Keep in mind that a certain amount of vulnerability can be helpful. You can say you don’t know something if you don’t know something. It’s a good model to be truthful. If your students know that you’re a writer too, that you work on poems, stories, essays, reviews, a dissertation, and if you can occasionally bring your shared sense of the difficulty of writing well into the classroom, you can encourage quite a lot of fellow sympathy and empathy among the members of the class. Don’t talk about your work very much. I will say that if I’m giving a reading that term, I often invite the students so they can get a sense of what I do.

So think about where your strengths as a person are. I’m interested in people, I’m a good listener, and I’m genuinely curious about what other people make of a shared text. I’m also genuinely interested in the work of writing, of the process of it, and I have quite a lot of information about how different writers have gone about the work. What I learned to do is to blend that basic self with a kind of self who can also shepherd that basic self’s bad habits. For example, I wander off topic easily and joyfully. I still get stunned sometimes and lose my train of thought if a student comes up with a reading that seems to come out of left field.

Questions for your journals: Five minutes: Make a list of what your strengths are, what you’re already good at—talking to groups, working with individuals, whatever you already know or feel pretty confident about.

Then make a similar list of things where you do not feel like an authority (or would have trouble presenting yourself as an authority, with any authority). Or sources of anxiety for you. These are things to talk to other people about.

Time Management:

You may at first want to put a lot of time into teaching, especially if you haven’t done it before. It takes a little while for some people to get the rhythm of teaching into your nervous system. It can be frustrating but by doing it more and more, you’ll get it. I’ll speak here a bit as a writer: Be gentle on yourself as you go through this process. I recommend setting aside some time during the week that is regular where you can write and read as you need. You will need that to keep your sanity and yourself grounded. It’s the reason you’re here, and it won’t help you at all if you spend all your time on your student writing and none at all on your own. Be prepared to find your own writing changing, sometimes radically, because of what you’re teaching. Follow the impulses out. Teaching can be immensely enriching to your writing life! But you have to do both of them in order for them to enrich each other.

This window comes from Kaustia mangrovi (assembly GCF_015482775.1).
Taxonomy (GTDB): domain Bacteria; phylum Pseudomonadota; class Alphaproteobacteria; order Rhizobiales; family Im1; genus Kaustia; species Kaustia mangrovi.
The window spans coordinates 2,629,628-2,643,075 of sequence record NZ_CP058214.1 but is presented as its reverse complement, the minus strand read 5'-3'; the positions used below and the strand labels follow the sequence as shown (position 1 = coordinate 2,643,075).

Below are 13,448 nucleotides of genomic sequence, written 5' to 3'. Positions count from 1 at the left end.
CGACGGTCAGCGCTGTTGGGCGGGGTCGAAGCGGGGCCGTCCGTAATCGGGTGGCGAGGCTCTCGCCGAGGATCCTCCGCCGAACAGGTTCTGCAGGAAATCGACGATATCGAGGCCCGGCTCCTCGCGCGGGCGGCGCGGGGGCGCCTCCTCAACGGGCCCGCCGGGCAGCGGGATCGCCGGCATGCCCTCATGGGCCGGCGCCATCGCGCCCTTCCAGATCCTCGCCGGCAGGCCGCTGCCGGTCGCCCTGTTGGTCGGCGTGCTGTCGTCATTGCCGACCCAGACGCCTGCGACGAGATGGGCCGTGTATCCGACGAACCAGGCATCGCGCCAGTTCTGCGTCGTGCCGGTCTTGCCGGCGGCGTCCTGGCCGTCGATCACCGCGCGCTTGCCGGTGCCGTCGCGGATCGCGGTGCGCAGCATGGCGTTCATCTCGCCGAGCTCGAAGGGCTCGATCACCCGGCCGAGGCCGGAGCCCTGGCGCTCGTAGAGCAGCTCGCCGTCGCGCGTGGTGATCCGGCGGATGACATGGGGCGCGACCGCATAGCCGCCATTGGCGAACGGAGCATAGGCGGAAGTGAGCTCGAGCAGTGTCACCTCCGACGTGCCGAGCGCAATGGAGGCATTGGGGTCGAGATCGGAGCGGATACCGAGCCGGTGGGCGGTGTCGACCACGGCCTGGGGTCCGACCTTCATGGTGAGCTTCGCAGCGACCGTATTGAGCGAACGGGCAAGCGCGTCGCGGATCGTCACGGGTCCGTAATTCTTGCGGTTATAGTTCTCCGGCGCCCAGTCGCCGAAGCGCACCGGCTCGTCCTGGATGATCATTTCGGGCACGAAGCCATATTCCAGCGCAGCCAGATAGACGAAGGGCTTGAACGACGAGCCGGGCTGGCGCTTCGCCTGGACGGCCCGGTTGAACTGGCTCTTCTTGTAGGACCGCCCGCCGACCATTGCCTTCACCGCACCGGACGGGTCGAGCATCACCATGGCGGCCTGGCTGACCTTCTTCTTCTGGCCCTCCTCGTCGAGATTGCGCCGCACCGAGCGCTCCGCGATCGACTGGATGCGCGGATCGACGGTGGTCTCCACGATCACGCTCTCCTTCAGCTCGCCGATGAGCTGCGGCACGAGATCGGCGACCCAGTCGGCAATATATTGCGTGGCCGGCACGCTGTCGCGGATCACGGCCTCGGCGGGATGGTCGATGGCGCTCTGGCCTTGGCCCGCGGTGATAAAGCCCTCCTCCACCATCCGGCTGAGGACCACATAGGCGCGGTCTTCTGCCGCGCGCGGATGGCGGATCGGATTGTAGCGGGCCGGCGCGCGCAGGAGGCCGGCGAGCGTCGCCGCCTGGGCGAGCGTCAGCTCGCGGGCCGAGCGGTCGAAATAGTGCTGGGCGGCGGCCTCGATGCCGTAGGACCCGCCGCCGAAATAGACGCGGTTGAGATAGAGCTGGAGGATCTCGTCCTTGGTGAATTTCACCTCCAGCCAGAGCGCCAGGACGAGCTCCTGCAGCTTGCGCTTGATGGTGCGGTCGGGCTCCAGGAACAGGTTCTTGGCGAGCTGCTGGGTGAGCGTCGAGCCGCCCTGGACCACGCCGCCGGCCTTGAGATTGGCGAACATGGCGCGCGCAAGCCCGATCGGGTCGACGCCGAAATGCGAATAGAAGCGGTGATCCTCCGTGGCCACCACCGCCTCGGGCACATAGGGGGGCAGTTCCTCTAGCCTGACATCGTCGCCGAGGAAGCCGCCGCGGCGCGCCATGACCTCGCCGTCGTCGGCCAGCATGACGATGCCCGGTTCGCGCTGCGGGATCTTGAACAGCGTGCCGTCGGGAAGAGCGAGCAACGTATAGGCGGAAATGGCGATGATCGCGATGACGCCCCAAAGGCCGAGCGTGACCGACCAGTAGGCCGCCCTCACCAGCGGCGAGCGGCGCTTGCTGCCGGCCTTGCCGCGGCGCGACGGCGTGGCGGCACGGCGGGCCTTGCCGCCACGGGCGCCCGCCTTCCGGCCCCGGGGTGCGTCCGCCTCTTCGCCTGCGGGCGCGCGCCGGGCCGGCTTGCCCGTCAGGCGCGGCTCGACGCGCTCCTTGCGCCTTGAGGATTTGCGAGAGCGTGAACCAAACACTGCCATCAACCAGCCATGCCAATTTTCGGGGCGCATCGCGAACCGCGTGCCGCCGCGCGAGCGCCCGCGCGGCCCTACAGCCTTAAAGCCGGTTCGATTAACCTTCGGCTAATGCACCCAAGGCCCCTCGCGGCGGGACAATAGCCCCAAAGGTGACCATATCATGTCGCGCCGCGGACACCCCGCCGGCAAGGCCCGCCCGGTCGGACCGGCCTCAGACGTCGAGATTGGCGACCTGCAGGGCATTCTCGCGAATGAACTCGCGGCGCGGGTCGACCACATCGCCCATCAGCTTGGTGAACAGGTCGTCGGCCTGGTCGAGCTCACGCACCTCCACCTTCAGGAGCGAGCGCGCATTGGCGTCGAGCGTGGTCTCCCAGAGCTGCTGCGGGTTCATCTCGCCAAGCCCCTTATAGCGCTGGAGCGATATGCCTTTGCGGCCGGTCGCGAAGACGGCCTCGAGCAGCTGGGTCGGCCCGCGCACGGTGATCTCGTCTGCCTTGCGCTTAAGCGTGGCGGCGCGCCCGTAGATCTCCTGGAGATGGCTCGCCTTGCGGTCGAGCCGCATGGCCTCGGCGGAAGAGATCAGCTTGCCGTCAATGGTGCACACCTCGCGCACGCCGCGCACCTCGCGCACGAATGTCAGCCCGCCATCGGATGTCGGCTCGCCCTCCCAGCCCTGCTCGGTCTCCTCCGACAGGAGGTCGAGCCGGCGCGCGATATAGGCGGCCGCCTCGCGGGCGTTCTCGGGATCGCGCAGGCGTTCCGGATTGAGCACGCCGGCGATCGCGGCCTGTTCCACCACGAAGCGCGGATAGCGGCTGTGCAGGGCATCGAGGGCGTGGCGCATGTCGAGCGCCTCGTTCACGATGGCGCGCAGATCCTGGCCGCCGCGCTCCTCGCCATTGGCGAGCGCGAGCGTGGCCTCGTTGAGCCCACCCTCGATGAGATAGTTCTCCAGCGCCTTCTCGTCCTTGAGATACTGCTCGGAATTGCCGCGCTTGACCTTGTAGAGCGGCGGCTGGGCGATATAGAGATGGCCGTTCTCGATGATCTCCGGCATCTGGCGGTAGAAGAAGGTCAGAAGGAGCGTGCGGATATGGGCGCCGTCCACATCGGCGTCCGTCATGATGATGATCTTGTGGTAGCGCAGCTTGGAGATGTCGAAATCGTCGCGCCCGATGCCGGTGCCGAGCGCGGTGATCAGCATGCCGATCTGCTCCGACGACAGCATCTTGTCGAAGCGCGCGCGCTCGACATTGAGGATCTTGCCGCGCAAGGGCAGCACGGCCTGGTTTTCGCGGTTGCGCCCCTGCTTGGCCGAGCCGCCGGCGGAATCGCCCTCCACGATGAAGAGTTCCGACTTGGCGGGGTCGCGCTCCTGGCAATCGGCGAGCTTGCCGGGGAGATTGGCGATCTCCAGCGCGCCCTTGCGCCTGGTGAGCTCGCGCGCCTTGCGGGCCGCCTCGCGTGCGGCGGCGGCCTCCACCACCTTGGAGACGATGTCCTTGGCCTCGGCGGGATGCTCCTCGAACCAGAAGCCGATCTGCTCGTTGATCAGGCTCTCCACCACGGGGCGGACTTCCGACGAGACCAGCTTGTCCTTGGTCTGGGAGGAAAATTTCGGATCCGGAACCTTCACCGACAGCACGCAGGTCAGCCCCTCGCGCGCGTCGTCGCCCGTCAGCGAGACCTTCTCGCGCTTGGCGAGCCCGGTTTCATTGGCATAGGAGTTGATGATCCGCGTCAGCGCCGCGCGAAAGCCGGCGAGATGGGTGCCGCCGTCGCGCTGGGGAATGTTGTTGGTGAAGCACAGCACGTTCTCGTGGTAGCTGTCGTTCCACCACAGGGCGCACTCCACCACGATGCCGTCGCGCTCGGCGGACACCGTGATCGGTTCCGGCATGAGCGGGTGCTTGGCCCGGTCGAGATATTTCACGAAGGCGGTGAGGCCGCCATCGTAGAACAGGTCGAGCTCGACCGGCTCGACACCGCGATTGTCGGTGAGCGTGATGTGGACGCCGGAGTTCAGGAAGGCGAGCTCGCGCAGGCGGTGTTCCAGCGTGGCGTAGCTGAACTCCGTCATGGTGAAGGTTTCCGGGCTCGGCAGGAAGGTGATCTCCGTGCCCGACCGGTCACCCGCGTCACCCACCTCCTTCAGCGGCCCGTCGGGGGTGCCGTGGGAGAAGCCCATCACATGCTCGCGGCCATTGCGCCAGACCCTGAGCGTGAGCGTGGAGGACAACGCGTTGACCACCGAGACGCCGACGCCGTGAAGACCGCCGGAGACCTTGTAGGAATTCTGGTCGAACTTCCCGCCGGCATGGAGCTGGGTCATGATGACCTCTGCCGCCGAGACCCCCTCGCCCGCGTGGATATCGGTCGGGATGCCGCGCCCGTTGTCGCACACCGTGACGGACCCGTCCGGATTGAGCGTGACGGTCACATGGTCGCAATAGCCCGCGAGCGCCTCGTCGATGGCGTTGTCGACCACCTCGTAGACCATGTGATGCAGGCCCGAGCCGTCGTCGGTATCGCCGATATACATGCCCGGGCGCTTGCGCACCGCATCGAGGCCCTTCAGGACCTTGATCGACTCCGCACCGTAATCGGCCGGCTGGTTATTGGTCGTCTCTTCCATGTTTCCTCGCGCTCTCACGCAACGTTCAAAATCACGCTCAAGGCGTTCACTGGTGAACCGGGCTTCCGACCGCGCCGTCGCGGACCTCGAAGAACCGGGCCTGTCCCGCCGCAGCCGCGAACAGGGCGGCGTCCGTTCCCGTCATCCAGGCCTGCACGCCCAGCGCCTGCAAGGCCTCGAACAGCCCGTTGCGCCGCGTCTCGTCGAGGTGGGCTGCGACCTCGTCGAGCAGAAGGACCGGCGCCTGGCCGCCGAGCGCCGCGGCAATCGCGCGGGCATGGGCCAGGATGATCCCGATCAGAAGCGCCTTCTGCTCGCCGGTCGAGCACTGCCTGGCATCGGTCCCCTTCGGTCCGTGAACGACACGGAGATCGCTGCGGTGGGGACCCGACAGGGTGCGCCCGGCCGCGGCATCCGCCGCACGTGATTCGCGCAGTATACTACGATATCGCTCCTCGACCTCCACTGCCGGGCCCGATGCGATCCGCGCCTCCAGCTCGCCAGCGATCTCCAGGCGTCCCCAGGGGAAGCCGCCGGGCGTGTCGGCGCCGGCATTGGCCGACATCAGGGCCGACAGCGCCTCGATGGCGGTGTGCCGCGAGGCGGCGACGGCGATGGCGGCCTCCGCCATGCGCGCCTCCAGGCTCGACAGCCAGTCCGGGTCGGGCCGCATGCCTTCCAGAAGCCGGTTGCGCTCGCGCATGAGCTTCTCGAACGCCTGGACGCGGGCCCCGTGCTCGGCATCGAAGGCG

You may want to simply give yourself some small deadlines-X pages a week, one story a month. Generally your workshops should give you those deadlines. Keep a journal if you don’t think you’re able to create anything directly. Maybe you can only make a paragraph of description or dialogue or make a list of writers you want to read. Maybe you can only manage to write a poem by your favorite poet into your journal. Do that then. Don’t think you have to get all your papers done immediately—you can decide to grade 4 or 5 papers a day (Brenda) or to only do two a day. I do most of my grading on Friday, Saturday, and Sunday, in a coffeehouse. I grade for a couple of hours, write for a couple of hours, and then go home, walk the dog, read, watch tv, listen to my husband talk about crazy things that have happened to him at work. I also try to write when I can, usually the mornings I’m not teaching. That has made a very good schedule for me.

The important thing for me is this: be gentle on yourself and do what you can. If you feel overwhelmed, come to my office or one of the faculty’s office, and we will give you a writing prompt.

Think about your time management abilities: Are you someone who tends to wait to do all your work in one huge chunk in one or two days or someone who can work over smaller chunks over a week? Where in your current schedule can you find a little time, even if it’s only twenty minutes, to write in a journal, outline a paper idea, describe a character?

You’ll be fine. Remember to breathe.  The mantra is something like this: Be generous and breathe; all the rest is commentary.